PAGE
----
With former Vikings QB Tarvaris Jackson reportedly agreeing to sign with the Seahawks in free agency, Whitehurst eventually will be challenged for the starting job by a passer who played the past five seasons for new offensive coordinator Darrell Bevell in Minnesota.

“I know there’s going to be competition,” Whitehurst said. “But I’m confident I can make it happen and lead this team to a heckuva season.”

What a difference four days can make. Monday, the lockout was still on and Hasselbeck remained in the picture. Today, the only other quarterbacks on the field were a couple of rookie free agents – Josh Portis, who ran the No. 2 offense; and Zac Lee, who was in charge of the No. 3 unit.

“It’s amazing how fast it’s happened, for sure,” Whitehurst said. “I was expecting anything to happen at this position. Obviously Matt’s not here anymore. Now we’re out here on the practice field throwing the ball around.

“Didn’t really know what to expect, but was open for anything.”


Six of the team’s nine draft choices were signed in time to participate in the 105-minute session – wide receiver Kris Durham (fourth round), cornerback Richard Sherman and safety Mark LeGree (fifth round), cornerback Bryon Maxwell (sixth round) and linebacker Malcolm Smith and defensive lineman Pep Levingston (seventh round).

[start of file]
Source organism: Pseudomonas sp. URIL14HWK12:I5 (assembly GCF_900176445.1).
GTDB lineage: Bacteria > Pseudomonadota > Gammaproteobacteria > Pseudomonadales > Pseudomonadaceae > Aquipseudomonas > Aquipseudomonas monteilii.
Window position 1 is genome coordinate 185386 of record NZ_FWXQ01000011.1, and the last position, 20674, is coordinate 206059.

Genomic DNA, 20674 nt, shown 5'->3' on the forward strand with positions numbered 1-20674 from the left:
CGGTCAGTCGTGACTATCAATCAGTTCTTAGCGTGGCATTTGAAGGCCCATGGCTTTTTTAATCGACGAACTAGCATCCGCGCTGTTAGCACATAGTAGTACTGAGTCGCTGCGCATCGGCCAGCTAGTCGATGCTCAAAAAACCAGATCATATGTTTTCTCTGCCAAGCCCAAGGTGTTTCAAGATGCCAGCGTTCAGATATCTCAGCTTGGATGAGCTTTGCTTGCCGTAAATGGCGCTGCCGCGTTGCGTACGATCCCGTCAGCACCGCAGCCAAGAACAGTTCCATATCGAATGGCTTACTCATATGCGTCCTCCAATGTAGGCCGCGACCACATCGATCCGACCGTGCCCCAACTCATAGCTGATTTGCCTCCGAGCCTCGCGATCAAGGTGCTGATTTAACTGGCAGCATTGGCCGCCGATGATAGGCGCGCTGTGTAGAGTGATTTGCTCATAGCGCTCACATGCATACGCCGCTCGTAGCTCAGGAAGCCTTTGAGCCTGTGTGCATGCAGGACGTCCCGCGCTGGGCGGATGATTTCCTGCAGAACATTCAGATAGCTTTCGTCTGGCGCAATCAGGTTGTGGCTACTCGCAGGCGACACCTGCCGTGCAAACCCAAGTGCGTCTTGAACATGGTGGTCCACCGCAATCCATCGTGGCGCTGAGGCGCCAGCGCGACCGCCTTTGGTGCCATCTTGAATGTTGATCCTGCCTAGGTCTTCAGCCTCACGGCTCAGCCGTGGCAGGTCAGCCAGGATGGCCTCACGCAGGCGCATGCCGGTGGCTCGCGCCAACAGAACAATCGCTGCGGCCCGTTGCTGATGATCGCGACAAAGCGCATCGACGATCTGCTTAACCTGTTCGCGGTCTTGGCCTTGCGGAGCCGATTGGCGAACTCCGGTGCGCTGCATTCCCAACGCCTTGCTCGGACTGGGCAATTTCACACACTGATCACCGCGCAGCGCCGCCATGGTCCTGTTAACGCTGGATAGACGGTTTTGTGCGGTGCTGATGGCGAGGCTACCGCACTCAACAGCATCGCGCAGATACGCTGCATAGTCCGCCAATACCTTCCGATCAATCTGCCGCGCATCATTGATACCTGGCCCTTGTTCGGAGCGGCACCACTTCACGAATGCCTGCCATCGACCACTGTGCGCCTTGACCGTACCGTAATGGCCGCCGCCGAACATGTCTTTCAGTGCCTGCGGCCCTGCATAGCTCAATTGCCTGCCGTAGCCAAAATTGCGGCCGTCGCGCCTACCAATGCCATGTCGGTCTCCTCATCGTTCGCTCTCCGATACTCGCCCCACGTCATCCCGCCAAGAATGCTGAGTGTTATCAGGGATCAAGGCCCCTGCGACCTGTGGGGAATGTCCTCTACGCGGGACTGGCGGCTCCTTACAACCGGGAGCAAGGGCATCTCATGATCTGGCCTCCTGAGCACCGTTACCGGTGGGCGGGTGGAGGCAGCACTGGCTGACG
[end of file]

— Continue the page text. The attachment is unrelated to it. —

Sherman, LeGree, Levingston and Smith were working with the No. 2 defense, with Maxwell and Durham on the third units.

Offensive linemen James Carpenter and John Moffitt and linebacker K.J. Wright, the team’s top three picks, remain unsigned.


Offensive line. With Carpenter and Moffitt absent, the offense was without what is expected to be the starting right side of the line.

So the No. 1 line consisted of – from left tackle to right – Russell Okung, a first-round draft choice last year; Mike Gibson, who started eight games last season; Max Unger, a second-round pick in 2009 who missed most of last season; Paul Fanaika, for Moffitt; and Breno Giacomini, for Carpenter.

On the No. 2 unit: Will Robinson, Paul McQuistan, Lemuel Jeanpierre, Zach Hurd and Caz Piurowski.


Mike Williams, who led the team in receptions last season, going up and over cornerback Marcus Trufant and free safety Earl Thomas to grab a Whitehurst pass along the sideline.


Defensive tackle Colin Cole (ankle), cornerback Roy Lewis (knee), tight end Cameron Morrah (toe) and wide receiver Deon Butler (leg) did not participate while continuing their recovery from injuries sustained last season.


The players have another walk-thru this afternoon and will practice for the first time on Friday morning. The first practices open to fans are on Saturday, at 9 a.m. and 4 p.m.


“It feels great being back here with your teammates, your coaches. It’s kind of like we never left, even though we’ve been gone for a while. But this is what we’re all kind of born to do and it feels great to be back.” – Whitehurst.

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Cyber surfing: Friday

Good morning. Here’s what’s “out there” about the Seahawks for today, July 8: